Uriah Heep keyboard player and songwriter Phil Lanzon’s debut solo album is out – and it is highly recommended. Not much in the hard rock style of the classic band he’s in, but a vast array of pop, prog, folk, and rock – which all goes together for a great listen, with different players, singers, choirs, strings…
In this interview with Phil, he answers the questions about this exciting new album and it’s release. A busy fella, currently working on a new Heep album, and preparing for an upcoming tour of the US in the new year! Looking forward to seeing Phil & Heep, as well as getting my hands on the vinyl version of this release – which you can order and support the project at —
*Also visit Phil’s website for music, art and videos
You’ve been a member of Uriah Heep and a large writing force in the band for 30 years. How did the solo album idea come about?
As with most writers you tend to write all the time, and I had accumulated a lot of material that was not Heep related. There came a time when my backlog of songs was overloading and some had to give birth or my studio would explode!!
So, I utilised the period when Mick and Bernie were off doing rock meets
classic and began the recording process.
First off – the album art is quite stunning! How did this come about with artist Michael Cheval?
Easy this year I was looking for an album cover and trawled through a thousand or so artworks from all different styles.
I then came across a couple of pictures I liked by Michael Cheval. I don’t know anyone from the art world as such so I sent a message to him with my phone contact not expecting to get an answer. That evening the phone rang and it was Michael.
By huge coincidence it turned out he is a huge Heep fan and wanted me to use the picture I had selected for my solo album. His original featured a certain famous Beatle but he insisted he put my mug shot in his place. I eventually agreed.
Were these songs All written specifically for this album, or were there any holdovers that perhaps – didn’t suit past Heep projects?
Some where, some weren’t.
You sang lead on 2 tracks on the album. why only 2?
I don’t consider myself a singer. In fact I don’t really like my voice but I thought I’d better chip in so to speak.
What can you tell me about some of the players, singers, choir, etc.. that you’ve used on this project? Laurence Cottle – the same guy that was on a Black Sabbath album, I presume!? Andy Martin and John Mitchell obviously play a big role on this album.
Yes, Laurence did do a Sabbath album. Andy Makin and John Mitchell brought a wonderful flavour to the songs and to be fair I relied solely on my producer Simon and arranger Richard to help with bringing the players and singers together. I simply wanted to write the songs and give them the chance to interpret them. Craig is now with Steven Wilson
How different was the writing process, where as with with a Heep album you usually write with Mick [or collaborate in some way]?
Very different. When you write Heep style there is a very narrow margin that we have to keep within because it’s Uriah Heep.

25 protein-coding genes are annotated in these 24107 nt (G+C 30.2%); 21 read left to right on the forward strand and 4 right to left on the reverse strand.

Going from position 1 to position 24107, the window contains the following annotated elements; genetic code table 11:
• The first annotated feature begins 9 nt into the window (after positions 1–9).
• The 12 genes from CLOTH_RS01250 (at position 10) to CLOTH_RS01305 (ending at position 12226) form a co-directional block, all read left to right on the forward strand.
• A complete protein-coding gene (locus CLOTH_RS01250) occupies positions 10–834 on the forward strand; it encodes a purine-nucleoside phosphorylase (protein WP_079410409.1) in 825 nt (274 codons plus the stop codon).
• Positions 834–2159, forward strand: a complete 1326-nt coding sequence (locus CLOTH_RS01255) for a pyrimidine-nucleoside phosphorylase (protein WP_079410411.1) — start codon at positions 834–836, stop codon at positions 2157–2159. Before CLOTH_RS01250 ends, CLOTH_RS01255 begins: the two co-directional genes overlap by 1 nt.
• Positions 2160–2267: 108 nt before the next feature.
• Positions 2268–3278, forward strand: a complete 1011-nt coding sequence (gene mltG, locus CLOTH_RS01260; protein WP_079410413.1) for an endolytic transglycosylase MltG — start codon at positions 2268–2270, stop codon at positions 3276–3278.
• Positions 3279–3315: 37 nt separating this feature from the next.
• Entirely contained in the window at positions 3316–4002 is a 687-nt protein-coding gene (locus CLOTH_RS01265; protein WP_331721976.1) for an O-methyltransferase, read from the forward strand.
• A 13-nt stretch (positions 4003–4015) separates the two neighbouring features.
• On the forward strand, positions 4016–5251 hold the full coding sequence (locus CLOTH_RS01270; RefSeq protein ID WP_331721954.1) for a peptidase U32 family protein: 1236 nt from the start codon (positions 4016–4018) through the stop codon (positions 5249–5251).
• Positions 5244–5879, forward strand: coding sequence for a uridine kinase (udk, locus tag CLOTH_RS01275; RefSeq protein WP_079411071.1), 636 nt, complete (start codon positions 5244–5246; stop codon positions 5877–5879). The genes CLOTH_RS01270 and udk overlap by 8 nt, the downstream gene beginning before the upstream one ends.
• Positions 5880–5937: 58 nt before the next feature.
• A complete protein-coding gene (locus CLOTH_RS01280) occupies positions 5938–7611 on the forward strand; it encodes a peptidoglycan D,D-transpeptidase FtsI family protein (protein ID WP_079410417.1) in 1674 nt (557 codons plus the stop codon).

You’ve done this project without any ‘guest’ appearances from your Heep bandmates. any reason you chose not to use any name guests?
I had originally wanted Russ and Dave to get involved but after many conversations with Simon I decided to let him take the lead and organise the entire shebang from his point of view. This is not to say I wouldn’t use them on another future project as they are a great rhythm section.
A lot of your songs are story based. where do you draw ideas from, with reference to specific tracks?
There is only one answer – life. It’s all there to be lifted out and written on the page. I write short stories and I’ve written a novel so it’s in the blood – can’t help it.
Can you give me any antidotes into a few of my personal favorites – I Knew I Was Dreaming, I Saw 2 Englands, Lovers Highway, Donna & Joe?
I like them all! Donna & Joe is about two 19th century smugglers. They were once lovers, went their separate ways but ended up in the same profession. The story tells how they were clearly blaming each other over some territorial dispute and end up threatening each other. The ending is left up to the listener.
Step Overture is a very heavy, progressive instrumental track, kinda reminds me of old Genesis [Watcher of the Skies]. What inspired that song, and were/ are you into more progressive styled bands [Genesis, ELP, Yes]?
I grew up on that stuff yeah. Love the way it mixes into the pure rock
The Bells is probably the closest thing to the Heep sound and feel on this album. I can quite imagine it in the Heep set. what can you tell about how this track came about – in to a great heavy track[?]
It was just that – a heavy riff track I had for a long time but never actually played it to the guys. It’s about a guy who turns rain into gold – you can imagine the trouble that caused.
Aside from social media, is there any other promotional plans – possibly any live performances?
No live stuff. Too much else going on. I think I’ll carry on recording my songs over time. Maybe an e.p. next year.
You obviously like working with strings, choirs, orchestra… very different approaches to Uriah Heep’s work. Is there anything you’d like to do on your own in the future, perhaps outside of the traditional rock realm?
I’d like to get into some hard core comedy rock a la Zappa etc. Have a good old play on lyrics and stuff!
Can you give me a List of some of your current & past favorite recordings [not yours] to listen to?
Early Steven Wilson currently. From the past everything from Mozart to
Beatles to genesis and a million others. There is so much music out there it’s quite frightening, but hell – let’s have more…….
Interview KJJ, Nov 2017